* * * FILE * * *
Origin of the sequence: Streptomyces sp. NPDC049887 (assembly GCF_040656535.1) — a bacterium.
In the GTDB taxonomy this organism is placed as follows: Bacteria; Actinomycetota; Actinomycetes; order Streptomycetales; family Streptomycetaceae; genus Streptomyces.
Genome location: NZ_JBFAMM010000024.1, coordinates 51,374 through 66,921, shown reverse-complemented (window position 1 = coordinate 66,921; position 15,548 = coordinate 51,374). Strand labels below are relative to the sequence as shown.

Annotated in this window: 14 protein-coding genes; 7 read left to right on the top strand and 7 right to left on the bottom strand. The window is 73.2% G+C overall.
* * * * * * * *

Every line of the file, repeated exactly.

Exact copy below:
Origin of the sequence: Streptomyces sp. NPDC049887 (assembly GCF_040656535.1) — a bacterium.
In the GTDB taxonomy this organism is placed as follows: Bacteria; Actinomycetota; Actinomycetes; order Streptomycetales; family Streptomycetaceae; genus Streptomyces.
Genome location: NZ_JBFAMM010000024.1, coordinates 51,374 through 66,921, shown reverse-complemented (window position 1 = coordinate 66,921; position 15,548 = coordinate 51,374). Strand labels below are relative to the sequence as shown.

Annotated in this window: 14 protein-coding genes; 7 read left to right on the top strand and 7 right to left on the bottom strand. The window is 73.2% G+C overall.